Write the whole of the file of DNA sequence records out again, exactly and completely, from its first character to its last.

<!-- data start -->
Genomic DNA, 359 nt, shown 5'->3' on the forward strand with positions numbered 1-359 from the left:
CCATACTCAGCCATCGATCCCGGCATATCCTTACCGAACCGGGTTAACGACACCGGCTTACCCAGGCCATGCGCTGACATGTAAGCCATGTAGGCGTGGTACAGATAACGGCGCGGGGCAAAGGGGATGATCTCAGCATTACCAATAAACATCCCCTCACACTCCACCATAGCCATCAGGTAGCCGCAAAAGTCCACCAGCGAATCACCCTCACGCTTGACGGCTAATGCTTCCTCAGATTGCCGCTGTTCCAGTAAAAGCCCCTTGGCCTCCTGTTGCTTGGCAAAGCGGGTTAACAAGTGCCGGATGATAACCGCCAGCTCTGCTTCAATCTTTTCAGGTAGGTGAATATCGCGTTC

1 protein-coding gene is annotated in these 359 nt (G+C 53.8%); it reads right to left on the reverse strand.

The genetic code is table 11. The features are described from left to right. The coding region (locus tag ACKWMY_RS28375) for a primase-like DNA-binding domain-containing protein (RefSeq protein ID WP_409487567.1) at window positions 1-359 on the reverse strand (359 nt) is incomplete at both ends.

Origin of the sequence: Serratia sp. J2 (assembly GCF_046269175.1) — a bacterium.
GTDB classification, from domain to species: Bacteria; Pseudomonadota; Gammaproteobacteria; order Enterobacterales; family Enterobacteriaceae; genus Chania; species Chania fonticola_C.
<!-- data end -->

Genomic DNA, 359 nt, shown 5'->3' on the forward strand with positions numbered 1-359 from the left:
CCATACTCAGCCATCGATCCCGGCATATCCTTACCGAACCGGGTTAACGACACCGGCTTACCCAGGCCATGCGCTGACATGTAAGCCATGTAGGCGTGGTACAGATAACGGCGCGGGGCAAAGGGGATGATCTCAGCATTACCAATAAACATCCCCTCACACTCCACCATAGCCATCAGGTAGCCGCAAAAGTCCACCAGCGAATCACCCTCACGCTTGACGGCTAATGCTTCCTCAGATTGCCGCTGTTCCAGTAAAAGCCCCTTGGCCTCCTGTTGCTTGGCAAAGCGGGTTAACAAGTGCCGGATGATAACCGCCAGCTCTGCTTCAATCTTTTCAGGTAGGTGAATATCGCGTTC

1 protein-coding gene is annotated in these 359 nt (G+C 53.8%); it reads right to left on the reverse strand.

The genetic code is table 11. The features are described from left to right. The coding region (locus tag ACKWMY_RS28375) for a primase-like DNA-binding domain-containing protein (RefSeq protein ID WP_409487567.1) at window positions 1-359 on the reverse strand (359 nt) is incomplete at both ends.

Origin of the sequence: Serratia sp. J2 (assembly GCF_046269175.1) — a bacterium.
GTDB classification, from domain to species: Bacteria; Pseudomonadota; Gammaproteobacteria; order Enterobacterales; family Enterobacteriaceae; genus Chania; species Chania fonticola_C.